Former Mass. Gov. Mitt Romney, presumptive frontrunner in the Republican Primary nomination process to oppose President Barack Obama, should be smiling at his good fortune.
Pravda, a newspaper based in Moscow (Russia), has endorsed Obama for the U.S. General Election in November.
In an editorial published on Wednesday, Pravda excoriated Romney, praising the relationship Obama has nurtured with Russia. The Weekly Standard made note of the endorsement, citing Pravda’s eagerness to see Obama re-elected as Russia and the “[USA]… see that there is so much to be gained through collaboration.”
One day before the Russia newspaper’s endorsement, major news was breaking in Canada where a naval officer allegedly leaked sensitive data involving U.S. and other allies’ security to Russia.
The Wall Street Journal said in January, government officials in Canada alleged that Lt. Jeffrey Paul Delisle “illegally passed sensitive national-security information to a foreign power.” WSJ said:
“A person familiar with the matter said it was military signals information, or electronic communications coming from allied and other state militaries, and it was allegedly leaked to the Russians.
The intelligence breach touched on a system open to the so-called Five Eyes, an intelligence alliance between the U.S., U.K., Canada, Australia and New Zealand, according to another person familiar with the matter. “
The spy caper has been widely reported in media in Canada. A major daily there cited another WSJ story that made an astounding claim—“the breach was on the same level as the data loss the U.S. experienced through WikiLeaks.”
Some experts have theorized the leak may be related to the race for natural resources in the Arctic. In 2011 The US Report wrote about Russia’s deployment of two army brigades to the Arctic. The region’s potentially abundant resources of oil, gas, and aluminum and ruby deposits have drawn interest from a number of countries, but Russia has been very aggressive in staking out claims. That country has even planted a titanium flag on the sea floor beneath the North Pole.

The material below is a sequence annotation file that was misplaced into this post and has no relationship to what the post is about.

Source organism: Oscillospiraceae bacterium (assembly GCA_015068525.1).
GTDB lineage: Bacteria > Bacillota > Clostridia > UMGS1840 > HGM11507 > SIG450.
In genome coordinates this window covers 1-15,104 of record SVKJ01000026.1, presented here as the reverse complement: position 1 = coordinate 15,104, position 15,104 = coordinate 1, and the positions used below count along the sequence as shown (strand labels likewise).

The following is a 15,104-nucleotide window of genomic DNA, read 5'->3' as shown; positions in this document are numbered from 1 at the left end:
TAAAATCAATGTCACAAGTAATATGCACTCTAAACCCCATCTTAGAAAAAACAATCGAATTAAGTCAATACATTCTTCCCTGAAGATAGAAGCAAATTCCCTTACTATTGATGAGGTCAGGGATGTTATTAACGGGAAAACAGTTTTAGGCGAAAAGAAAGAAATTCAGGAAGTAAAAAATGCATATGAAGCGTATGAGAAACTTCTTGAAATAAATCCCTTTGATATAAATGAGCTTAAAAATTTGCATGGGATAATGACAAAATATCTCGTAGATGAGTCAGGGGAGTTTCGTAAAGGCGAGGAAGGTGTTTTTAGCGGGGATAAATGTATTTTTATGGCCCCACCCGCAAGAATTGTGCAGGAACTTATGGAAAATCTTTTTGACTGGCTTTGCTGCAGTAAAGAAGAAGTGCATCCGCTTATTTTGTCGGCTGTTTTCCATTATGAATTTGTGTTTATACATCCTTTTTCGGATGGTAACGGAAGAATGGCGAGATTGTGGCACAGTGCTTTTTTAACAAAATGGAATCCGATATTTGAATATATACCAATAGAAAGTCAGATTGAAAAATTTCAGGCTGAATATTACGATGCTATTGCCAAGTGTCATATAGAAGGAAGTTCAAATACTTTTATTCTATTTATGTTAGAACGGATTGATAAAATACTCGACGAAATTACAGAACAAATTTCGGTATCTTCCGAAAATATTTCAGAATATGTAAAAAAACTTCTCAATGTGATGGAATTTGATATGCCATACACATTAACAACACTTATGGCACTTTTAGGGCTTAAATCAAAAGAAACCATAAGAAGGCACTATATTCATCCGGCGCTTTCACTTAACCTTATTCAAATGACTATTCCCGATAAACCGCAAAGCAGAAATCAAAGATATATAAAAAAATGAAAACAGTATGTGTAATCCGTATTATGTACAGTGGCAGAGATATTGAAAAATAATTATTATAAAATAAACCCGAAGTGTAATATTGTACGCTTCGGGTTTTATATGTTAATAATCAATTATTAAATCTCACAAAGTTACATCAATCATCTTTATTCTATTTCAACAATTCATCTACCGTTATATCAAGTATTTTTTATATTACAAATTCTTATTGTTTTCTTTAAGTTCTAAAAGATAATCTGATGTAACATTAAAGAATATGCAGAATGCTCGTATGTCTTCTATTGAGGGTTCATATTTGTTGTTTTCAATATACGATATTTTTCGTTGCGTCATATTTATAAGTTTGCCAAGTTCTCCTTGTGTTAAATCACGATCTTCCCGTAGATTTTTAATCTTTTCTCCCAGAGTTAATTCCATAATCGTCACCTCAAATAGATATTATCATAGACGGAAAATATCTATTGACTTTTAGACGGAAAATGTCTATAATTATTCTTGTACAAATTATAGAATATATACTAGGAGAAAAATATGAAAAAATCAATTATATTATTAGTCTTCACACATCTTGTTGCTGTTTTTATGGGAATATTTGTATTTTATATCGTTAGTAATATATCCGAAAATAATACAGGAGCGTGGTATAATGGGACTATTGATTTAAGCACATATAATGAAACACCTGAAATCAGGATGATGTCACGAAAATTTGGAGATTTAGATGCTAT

US media have given little attention to such matters, with the Left complacent about Russia, based on a narrow military perspective.
The Left, however, also underestimates the eagerness of Russia to expand her economy, especially when it comes to natural resources. Conversely the US economy has suffered and the Obama administration’s restrictive energy policy has contributed to that decline.
In another column, TUSR pointed out a Russian spy ring bust that came down in 2010 when the FBI arrested people in connection with 10 Russian officers planted in the U.S. The FBI said Russia almost succeeded in placing an agent “near a Cabinet official in the Obama administration…” The FBI released information about the operation labeled ‘Ghost Stories’ in 2011 only after a Freedom of Information Act request.
In 2012 Russia has pressured the U.S. to come to terms over an agreement regarding a missile defense system in Europe. Russia wants to run it jointly with U.S.-led NATO. Perhaps mindful that Obama’s reelection is not guaranteed, Russia wants the agreement sealed as quickly as possible. There was a note of tension in public statements. The Voice of America said, “[President Dmitry Medvedev] said Russia must prepare itself to respond to U.S. missile defense plans…”
In endorsing Obama, Pravda said Romney had “too much testosterone,” apparently not understanding that a sizable portion of the US population will not see “testosterone” as a shortcoming, but as a welcome asset when it comes to U.S. security and strength.
[Ed. Note: In the U.S., New Media Journal helped bring the intel leak in Canada to bloggers’ attention. Most American media outlets do not follow developments in Russia as they relate to the U.S.]
‘Ghost Stories’ spies linked to Democrat candidates’ donor… [Examiner/National Conservative]
(Commentary by Kay B. Day/March 29, 2012)
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